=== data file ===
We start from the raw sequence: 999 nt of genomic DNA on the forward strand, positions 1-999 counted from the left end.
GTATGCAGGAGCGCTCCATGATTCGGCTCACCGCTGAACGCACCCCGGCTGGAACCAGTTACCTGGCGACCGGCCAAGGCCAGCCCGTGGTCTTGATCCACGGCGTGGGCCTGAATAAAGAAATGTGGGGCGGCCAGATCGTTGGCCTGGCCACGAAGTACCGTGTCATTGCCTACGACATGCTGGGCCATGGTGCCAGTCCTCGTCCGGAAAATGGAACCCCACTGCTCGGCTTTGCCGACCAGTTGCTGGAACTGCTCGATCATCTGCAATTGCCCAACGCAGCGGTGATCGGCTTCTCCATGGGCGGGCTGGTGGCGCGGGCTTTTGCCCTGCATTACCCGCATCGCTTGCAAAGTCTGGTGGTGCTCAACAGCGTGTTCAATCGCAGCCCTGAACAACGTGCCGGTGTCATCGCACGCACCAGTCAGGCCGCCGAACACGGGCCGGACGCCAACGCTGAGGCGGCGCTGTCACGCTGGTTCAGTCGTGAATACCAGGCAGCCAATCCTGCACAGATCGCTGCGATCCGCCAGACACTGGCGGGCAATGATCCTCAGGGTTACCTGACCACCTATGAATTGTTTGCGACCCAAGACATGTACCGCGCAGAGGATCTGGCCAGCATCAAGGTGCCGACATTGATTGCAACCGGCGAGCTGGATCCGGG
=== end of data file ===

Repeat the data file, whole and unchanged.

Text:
We start from the raw sequence: 999 nt of genomic DNA on the forward strand, positions 1-999 counted from the left end.
GTATGCAGGAGCGCTCCATGATTCGGCTCACCGCTGAACGCACCCCGGCTGGAACCAGTTACCTGGCGACCGGCCAAGGCCAGCCCGTGGTCTTGATCCACGGCGTGGGCCTGAATAAAGAAATGTGGGGCGGCCAGATCGTTGGCCTGGCCACGAAGTACCGTGTCATTGCCTACGACATGCTGGGCCATGGTGCCAGTCCTCGTCCGGAAAATGGAACCCCACTGCTCGGCTTTGCCGACCAGTTGCTGGAACTGCTCGATCATCTGCAATTGCCCAACGCAGCGGTGATCGGCTTCTCCATGGGCGGGCTGGTGGCGCGGGCTTTTGCCCTGCATTACCCGCATCGCTTGCAAAGTCTGGTGGTGCTCAACAGCGTGTTCAATCGCAGCCCTGAACAACGTGCCGGTGTCATCGCACGCACCAGTCAGGCCGCCGAACACGGGCCGGACGCCAACGCTGAGGCGGCGCTGTCACGCTGGTTCAGTCGTGAATACCAGGCAGCCAATCCTGCACAGATCGCTGCGATCCGCCAGACACTGGCGGGCAATGATCCTCAGGGTTACCTGACCACCTATGAATTGTTTGCGACCCAAGACATGTACCGCGCAGAGGATCTGGCCAGCATCAAGGTGCCGACATTGATTGCAACCGGCGAGCTGGATCCGGG